Category Archives: Journalism

Behind the scenes: public art in Ghent

The third and probably final in a series of trips to Ghent, Flanders, took a public art angle with TRACK.

It was an odd story to cover: somewhat chaotic, at times baffling, often frustrating. Not easy in a short timeframe.

Still, I did come away with copy – thanks mainly to a smiling Italian artist and a book about Flemish sociology.

Here are some moments from the trip in images; check my Twitter feed for links to published stories.

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Reporting from the front line of war correspondents

Martin Bells’s words are apposite.

“Our instinct is to publish and be damned. Theirs is to censor and be safe.”

The veteran reporter is one of the featured talking heads at the current War Correspondent special exhibition at the Imperial War Museum North in Salford Quays.

He describes the craft of the war reporter as one fading into rose-tinted history.

It’s an engaging exhibition, perfect for anyone interested in front-line reporting. But it also hammers home a difficult-to-swallow message: the day of the grizzled war correspondent has all but passed.

Rolling news, embedded reporters and social media have seen to that.

But at what cost?

Guardian journalist Maggie O’Kane says of the changing face of war reporting:

“The whole apparatus has been set up to feed the drip, drip, drip of journalism.”

Equally concerning is a chart of statistics from Committee to Protect Journalists, documenting the correlation between modern warfare journalists killed worldwide since 1992. The figure peaks at 92 in 2009.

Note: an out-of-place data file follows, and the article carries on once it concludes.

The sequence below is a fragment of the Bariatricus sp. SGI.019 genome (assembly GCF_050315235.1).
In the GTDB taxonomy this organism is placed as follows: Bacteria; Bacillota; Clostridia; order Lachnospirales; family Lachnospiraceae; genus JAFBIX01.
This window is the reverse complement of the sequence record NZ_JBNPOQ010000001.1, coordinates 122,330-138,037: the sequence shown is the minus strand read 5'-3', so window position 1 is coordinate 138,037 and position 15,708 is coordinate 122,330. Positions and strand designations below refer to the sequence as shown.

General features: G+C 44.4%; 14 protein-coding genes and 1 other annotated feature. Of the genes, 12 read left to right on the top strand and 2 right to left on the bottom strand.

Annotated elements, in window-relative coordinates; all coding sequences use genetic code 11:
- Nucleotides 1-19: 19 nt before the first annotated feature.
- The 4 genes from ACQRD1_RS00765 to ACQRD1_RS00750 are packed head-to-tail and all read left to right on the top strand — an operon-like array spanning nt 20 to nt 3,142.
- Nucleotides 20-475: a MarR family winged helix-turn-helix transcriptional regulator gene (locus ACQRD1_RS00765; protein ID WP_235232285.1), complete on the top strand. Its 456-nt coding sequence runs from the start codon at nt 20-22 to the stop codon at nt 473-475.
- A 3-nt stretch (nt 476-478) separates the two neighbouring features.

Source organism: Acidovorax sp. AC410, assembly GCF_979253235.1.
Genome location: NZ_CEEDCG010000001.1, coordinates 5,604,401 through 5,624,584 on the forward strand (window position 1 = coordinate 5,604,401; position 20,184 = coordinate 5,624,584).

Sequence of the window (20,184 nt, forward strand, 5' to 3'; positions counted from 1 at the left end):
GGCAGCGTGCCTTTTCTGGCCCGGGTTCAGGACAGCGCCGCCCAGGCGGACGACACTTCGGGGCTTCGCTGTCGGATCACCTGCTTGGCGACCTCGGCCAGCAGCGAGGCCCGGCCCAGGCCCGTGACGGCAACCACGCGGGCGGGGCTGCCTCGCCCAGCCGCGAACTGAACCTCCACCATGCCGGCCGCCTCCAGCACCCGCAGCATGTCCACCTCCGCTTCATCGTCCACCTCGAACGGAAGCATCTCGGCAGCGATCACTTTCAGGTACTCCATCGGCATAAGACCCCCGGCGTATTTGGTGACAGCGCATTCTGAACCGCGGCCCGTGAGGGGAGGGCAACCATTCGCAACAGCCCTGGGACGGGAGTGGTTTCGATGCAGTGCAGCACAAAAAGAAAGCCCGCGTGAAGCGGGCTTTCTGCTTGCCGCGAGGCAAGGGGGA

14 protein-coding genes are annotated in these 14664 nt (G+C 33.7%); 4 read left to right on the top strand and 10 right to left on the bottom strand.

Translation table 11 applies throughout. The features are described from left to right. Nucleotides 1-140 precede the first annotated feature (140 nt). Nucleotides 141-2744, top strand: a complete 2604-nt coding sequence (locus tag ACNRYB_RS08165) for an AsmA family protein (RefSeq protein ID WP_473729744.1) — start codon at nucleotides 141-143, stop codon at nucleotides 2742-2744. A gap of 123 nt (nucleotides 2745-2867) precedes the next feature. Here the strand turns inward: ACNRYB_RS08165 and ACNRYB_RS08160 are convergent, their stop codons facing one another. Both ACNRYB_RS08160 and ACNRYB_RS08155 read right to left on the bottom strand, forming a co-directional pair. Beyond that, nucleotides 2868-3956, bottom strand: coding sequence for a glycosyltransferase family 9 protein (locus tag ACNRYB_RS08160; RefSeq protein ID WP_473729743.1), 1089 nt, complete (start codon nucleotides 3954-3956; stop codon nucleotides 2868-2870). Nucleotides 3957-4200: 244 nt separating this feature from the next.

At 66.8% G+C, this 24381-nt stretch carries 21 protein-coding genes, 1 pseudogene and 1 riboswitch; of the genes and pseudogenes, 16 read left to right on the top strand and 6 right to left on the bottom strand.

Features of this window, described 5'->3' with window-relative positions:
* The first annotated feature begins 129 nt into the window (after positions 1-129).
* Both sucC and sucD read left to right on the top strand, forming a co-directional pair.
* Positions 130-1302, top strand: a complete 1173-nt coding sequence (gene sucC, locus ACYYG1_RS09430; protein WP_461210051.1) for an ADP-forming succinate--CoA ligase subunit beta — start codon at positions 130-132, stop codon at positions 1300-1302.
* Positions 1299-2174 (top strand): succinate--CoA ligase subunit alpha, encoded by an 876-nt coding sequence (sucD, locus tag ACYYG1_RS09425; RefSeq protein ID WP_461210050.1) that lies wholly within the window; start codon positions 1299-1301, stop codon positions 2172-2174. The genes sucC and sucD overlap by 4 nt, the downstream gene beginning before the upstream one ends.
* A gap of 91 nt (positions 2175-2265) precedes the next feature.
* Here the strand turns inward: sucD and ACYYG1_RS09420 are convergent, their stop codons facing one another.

In a world of story-hungry rolling news and fact-check free online publishing, is there still scope for the likes of Max Hastings on the front line in the Falklands, or Brian Hanrahan in Kosovo.

Or is it, as Martin Bell, says, “The death of news?”

You decide. Post your thoughts below.

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More talk than action with the bad scientist

Gillian McKeith in a white coat, Harold Shipman the mass murdrerer and Bruce Forsyth circa Play Your Cards Right. These are the characters who inhabit the world of Bad Science columnist Ben Goldacre.

I saw him speak last night at Glydwr University as part of the Wrexham Science Festival. The talk was being recorded for the Science Cafe programme on Radio Wales.

I like his column and often refer to it in my classes, especially to teach students about the importance of verifying their sources.

So I was hoping for some new insight on how we the media report on science. But, disappointingly, there was a lot of medicine and little on the changing nature of journalism.

Better reporting

The session ran over thanks to some poor interview management by host Adam Walton of Radio Wales.

We touched on reporting science only briefly in the truncated Q & A at the end. And the only advice he proffered was thus: “What popular science really requires is more editors and less writers.”

I think he means more subs. But it was his advice for reporting on science that really grated with me. “Make it about data not stories about people,” he said.

Data journalism is a fine area for students to develop but, ultimately, if you want to bring key scientific issues to the wider public, then giving them a human face is vital.

Playing up the human-interest angle is clearly a better way to engage readers than a phone-directory-sized report crammed full with baffling statistics.

Doing the rounds 

Ultimately I guess this was just another book-pushing session for Dr Goldacre.

I’d probably be trotting out the old faithful anecdotes by this point in the promo tour, too, if I knew they’d raise a moderate-sized titter from the crowd.

But, on this showing, I’m not moved to buy the book.

As Ben himself said, “There’s an element in all this of wanting to be a massive clever dick.”

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Filed under Glyndwr University, Journalism, Wales